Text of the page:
Continued from: Slug Fears and Smelly Depths

Passion dropped a drippy-drop of liquid into the tube, then turned to Christopher and cocked an eyebrow at him. “Why the sudden concern?” he said.

“Why the sudden unconcern?” asked Christopher.

Passion paused, his mouth twisted into a half-frown, then huffed, snapped his goggles over his eyes and crouched, intent on watching his mixture roil and boil and bubble and fume. Christopher leaned forward.

“Cousin Gerry . . .”

“Shh . . .”



Christopher stared at him a moment longer, shrugged, then turned away. He tapped his chin with his finger. I suppose I need to take things into my own hands. But what, and how?

He scanned the cabin. Underground . . . underground. . . . Hmm . . . How would they get underground? A trap door, right? But where, and how? The place was so tiny it could fit into his own bedroom at home.

Cupboards with crooked doors hung from the walls. Grime-covered counter tops balanced upon skeletal cabinet frames. Along one wall stood a stone fireplace with a kettle hook, a pile of logs nearby. The guts of a laptop computer spilled onto the worn wooden floor. A handful of hurricane lamps sat, unlit, near a battered trunk that pressed against the end of a makeshift bed covered in thick piles of corn silk strands and twine. Beakers and glass tubes littered the rickety table. Tattered curtains swayed in the breeze. And over everything stretched sticky strings of goo like taut taffy in a rainbow of colors and hues.

Christopher thrust out his tongue. Blegh. Had his cousin always been this messy?

“Excuse me?”

Passion whirled round with a questioning look. Christopher startled.


“Thought I heard you say something,” said the scientist. “Like 'blegh,' or something.”

“Oh, oops. Did I?”

“I don't know,” Passion cried, tossing his hands wildly into the air. “Don't you remember what you say?”

“I guess not.”

“Well then, shush. The mixture needs quiet.”

Passion whirled back around. Christopher rolled his eyes, grabbed another treacle tart, and plopped down onto the edge of the mattress. Just as he brought the soggy pastry to his mouth, he spied a spot on the floor clear of goo, junk, dead bugs and just about any other nasty thing covering any other spot in the cabin. He bolted to his feet.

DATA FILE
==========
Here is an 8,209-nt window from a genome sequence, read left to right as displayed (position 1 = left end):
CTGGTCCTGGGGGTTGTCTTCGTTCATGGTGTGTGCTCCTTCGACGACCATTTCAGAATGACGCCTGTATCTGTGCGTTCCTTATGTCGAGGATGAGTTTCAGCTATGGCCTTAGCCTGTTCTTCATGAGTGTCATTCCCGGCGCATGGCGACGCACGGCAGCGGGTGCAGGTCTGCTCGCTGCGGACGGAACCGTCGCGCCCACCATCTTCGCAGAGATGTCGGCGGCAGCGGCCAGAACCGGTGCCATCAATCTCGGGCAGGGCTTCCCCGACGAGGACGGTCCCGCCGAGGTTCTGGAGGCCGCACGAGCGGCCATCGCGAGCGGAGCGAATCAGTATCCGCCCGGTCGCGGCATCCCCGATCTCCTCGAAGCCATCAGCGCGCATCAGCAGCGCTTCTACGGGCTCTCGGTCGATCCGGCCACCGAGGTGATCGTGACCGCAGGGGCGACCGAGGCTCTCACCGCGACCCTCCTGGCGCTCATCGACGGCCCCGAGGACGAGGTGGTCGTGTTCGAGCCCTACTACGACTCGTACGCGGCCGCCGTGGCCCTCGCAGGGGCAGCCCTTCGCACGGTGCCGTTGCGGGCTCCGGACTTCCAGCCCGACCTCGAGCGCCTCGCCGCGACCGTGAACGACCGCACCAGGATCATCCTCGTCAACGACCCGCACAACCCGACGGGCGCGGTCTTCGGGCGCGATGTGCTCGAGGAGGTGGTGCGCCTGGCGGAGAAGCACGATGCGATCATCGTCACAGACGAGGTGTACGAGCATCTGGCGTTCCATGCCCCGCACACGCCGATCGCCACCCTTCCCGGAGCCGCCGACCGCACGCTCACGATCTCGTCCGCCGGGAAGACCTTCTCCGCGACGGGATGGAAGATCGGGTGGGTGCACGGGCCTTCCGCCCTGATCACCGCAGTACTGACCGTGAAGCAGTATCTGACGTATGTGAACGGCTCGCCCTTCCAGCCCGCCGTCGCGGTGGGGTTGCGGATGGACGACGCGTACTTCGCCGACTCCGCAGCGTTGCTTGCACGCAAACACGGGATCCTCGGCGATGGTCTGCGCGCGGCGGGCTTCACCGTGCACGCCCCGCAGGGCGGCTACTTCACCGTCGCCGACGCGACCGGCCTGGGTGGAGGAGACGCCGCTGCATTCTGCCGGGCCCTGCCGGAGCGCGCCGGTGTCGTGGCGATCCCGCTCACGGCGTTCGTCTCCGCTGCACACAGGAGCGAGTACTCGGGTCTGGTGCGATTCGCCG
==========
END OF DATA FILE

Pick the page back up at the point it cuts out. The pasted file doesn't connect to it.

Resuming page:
“What's that?” he said, and thrust his finger out. Passion twisted to face him.

“Who, what, where?”


Passion looked down. “What, this thing?” He kicked the rubber chicken. “You've never seen a rubber chicken before?”

“No, not the rubber chicken. The other thing. There, on the other side of the table legs.”

“What? Where?”

Passion shuffled over, stopping smack in the middle of the indicated spot.

“Oh, hey!” he said and plucked something cylindrical from the floor. “My salt shaker. Sharp eye you've got there, Christopher, just like your mother.” He shook the shaker in his fist and winked. “Going to need this for those sluggy slugs, you know. Thanks.”

“No,” said Christopher, gripping his head, “not the salt shaker. The other, other thing, the thing you're standing on.”

Passion looked down again. “What? The floor?”


“What about it?”

“What is it?”

The scientist eyed him carefully, suspiciously. “Something you stand on in a building . . . ?”

“Gah! No!” cried Christopher. “I know what a floor is.”

“Then what in the name of flaming cranberries is your problem?”

“A floor doesn't have hinges and a handle. Look,” he said, “it looks like you're standing on a trap door.”

Passion fell silent. Christopher lifted his eyebrows. His excitement began to swell.

“Is it a trap door, Cousin Gerry?”

But Passion didn't answer. Instead, he stared. And stared. And stared even longer. He tapped his gum boots, wrung his hands, sniffed and sniffed again. Unfortunately, the length of his pause gave the answer away and, as Christopher's eyebrows lifted even higher, the dotty man replied in a strange and somewhat fishy tone: “Um . . . no?”

“It is!” cried Christopher. “It's a trap door!”

The heated potion began to pop and wheeze. Passion cried out and scurried to the table to jab the eraser end of his pencil into the tube, fighting back the foaming foamy foam spilling over the lip of the glass. Christopher, seeing his chance, pushed past the cluttered pile of his dumped-out personal possessions, dived past the rickety table legs and crouched beside a square, hinged section of the floor, which sported a large, red . . .